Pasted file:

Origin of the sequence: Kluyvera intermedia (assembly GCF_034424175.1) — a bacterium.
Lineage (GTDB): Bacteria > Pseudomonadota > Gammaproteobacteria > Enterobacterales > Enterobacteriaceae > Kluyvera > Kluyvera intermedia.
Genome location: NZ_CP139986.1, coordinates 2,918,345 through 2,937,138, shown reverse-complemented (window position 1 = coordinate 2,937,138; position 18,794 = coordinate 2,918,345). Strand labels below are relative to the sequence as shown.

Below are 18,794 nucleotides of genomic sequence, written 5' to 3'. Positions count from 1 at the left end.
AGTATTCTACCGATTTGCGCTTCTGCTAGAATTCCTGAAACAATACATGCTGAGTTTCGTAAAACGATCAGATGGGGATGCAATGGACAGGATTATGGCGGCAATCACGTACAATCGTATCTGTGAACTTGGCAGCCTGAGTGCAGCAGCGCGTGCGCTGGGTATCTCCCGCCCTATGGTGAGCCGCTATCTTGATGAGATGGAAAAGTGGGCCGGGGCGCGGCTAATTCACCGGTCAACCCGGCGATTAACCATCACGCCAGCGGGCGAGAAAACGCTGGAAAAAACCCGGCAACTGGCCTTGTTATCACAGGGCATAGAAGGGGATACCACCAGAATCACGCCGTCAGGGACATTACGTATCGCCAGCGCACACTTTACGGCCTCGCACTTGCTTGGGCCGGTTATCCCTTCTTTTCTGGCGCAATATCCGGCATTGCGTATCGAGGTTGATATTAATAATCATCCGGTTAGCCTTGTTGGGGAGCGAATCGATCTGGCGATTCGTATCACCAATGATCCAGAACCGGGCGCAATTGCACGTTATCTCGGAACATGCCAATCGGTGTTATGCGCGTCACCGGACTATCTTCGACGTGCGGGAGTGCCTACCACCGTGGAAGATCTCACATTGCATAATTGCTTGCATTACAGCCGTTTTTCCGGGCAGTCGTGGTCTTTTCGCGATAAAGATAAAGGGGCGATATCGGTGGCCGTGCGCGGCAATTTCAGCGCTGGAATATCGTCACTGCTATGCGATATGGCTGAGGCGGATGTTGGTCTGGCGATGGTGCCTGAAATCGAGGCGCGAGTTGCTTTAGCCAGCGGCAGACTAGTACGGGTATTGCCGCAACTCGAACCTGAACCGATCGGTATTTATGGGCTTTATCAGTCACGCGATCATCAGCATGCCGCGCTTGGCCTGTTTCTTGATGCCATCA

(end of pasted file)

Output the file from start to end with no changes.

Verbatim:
Origin of the sequence: Kluyvera intermedia (assembly GCF_034424175.1) — a bacterium.
Lineage (GTDB): Bacteria > Pseudomonadota > Gammaproteobacteria > Enterobacterales > Enterobacteriaceae > Kluyvera > Kluyvera intermedia.
Genome location: NZ_CP139986.1, coordinates 2,918,345 through 2,937,138, shown reverse-complemented (window position 1 = coordinate 2,937,138; position 18,794 = coordinate 2,918,345). Strand labels below are relative to the sequence as shown.

Below are 18,794 nucleotides of genomic sequence, written 5' to 3'. Positions count from 1 at the left end.
AGTATTCTACCGATTTGCGCTTCTGCTAGAATTCCTGAAACAATACATGCTGAGTTTCGTAAAACGATCAGATGGGGATGCAATGGACAGGATTATGGCGGCAATCACGTACAATCGTATCTGTGAACTTGGCAGCCTGAGTGCAGCAGCGCGTGCGCTGGGTATCTCCCGCCCTATGGTGAGCCGCTATCTTGATGAGATGGAAAAGTGGGCCGGGGCGCGGCTAATTCACCGGTCAACCCGGCGATTAACCATCACGCCAGCGGGCGAGAAAACGCTGGAAAAAACCCGGCAACTGGCCTTGTTATCACAGGGCATAGAAGGGGATACCACCAGAATCACGCCGTCAGGGACATTACGTATCGCCAGCGCACACTTTACGGCCTCGCACTTGCTTGGGCCGGTTATCCCTTCTTTTCTGGCGCAATATCCGGCATTGCGTATCGAGGTTGATATTAATAATCATCCGGTTAGCCTTGTTGGGGAGCGAATCGATCTGGCGATTCGTATCACCAATGATCCAGAACCGGGCGCAATTGCACGTTATCTCGGAACATGCCAATCGGTGTTATGCGCGTCACCGGACTATCTTCGACGTGCGGGAGTGCCTACCACCGTGGAAGATCTCACATTGCATAATTGCTTGCATTACAGCCGTTTTTCCGGGCAGTCGTGGTCTTTTCGCGATAAAGATAAAGGGGCGATATCGGTGGCCGTGCGCGGCAATTTCAGCGCTGGAATATCGTCACTGCTATGCGATATGGCTGAGGCGGATGTTGGTCTGGCGATGGTGCCTGAAATCGAGGCGCGAGTTGCTTTAGCCAGCGGCAGACTAGTACGGGTATTGCCGCAACTCGAACCTGAACCGATCGGTATTTATGGGCTTTATCAGTCACGCGATCATCAGCATGCCGCGCTTGGCCTGTTTCTTGATGCCATCA